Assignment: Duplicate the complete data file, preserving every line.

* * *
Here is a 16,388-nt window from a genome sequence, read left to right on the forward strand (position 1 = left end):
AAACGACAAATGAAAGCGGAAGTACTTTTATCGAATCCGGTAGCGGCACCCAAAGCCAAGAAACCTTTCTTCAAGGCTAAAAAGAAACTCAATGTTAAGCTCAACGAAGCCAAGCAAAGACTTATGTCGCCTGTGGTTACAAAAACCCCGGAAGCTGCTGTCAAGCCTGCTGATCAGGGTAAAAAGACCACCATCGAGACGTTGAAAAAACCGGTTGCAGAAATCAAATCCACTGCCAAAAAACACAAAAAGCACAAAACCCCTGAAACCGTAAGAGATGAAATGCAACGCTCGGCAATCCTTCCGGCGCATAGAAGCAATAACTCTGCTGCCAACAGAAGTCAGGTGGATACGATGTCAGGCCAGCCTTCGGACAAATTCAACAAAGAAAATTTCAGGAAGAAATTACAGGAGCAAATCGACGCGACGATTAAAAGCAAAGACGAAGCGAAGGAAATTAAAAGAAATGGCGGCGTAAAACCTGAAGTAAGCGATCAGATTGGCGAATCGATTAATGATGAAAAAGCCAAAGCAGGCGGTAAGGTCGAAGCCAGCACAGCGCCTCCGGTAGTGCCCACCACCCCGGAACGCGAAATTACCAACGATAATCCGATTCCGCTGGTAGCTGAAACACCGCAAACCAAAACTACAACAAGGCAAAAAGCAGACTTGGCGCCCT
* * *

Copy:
Here is a 16,388-nt window from a genome sequence, read left to right on the forward strand (position 1 = left end):
AAACGACAAATGAAAGCGGAAGTACTTTTATCGAATCCGGTAGCGGCACCCAAAGCCAAGAAACCTTTCTTCAAGGCTAAAAAGAAACTCAATGTTAAGCTCAACGAAGCCAAGCAAAGACTTATGTCGCCTGTGGTTACAAAAACCCCGGAAGCTGCTGTCAAGCCTGCTGATCAGGGTAAAAAGACCACCATCGAGACGTTGAAAAAACCGGTTGCAGAAATCAAATCCACTGCCAAAAAACACAAAAAGCACAAAACCCCTGAAACCGTAAGAGATGAAATGCAACGCTCGGCAATCCTTCCGGCGCATAGAAGCAATAACTCTGCTGCCAACAGAAGTCAGGTGGATACGATGTCAGGCCAGCCTTCGGACAAATTCAACAAAGAAAATTTCAGGAAGAAATTACAGGAGCAAATCGACGCGACGATTAAAAGCAAAGACGAAGCGAAGGAAATTAAAAGAAATGGCGGCGTAAAACCTGAAGTAAGCGATCAGATTGGCGAATCGATTAATGATGAAAAAGCCAAAGCAGGCGGTAAGGTCGAAGCCAGCACAGCGCCTCCGGTAGTGCCCACCACCCCGGAACGCGAAATTACCAACGATAATCCGATTCCGCTGGTAGCTGAAACACCGCAAACCAAAACTACAACAAGGCAAAAAGCAGACTTGGCGCCCT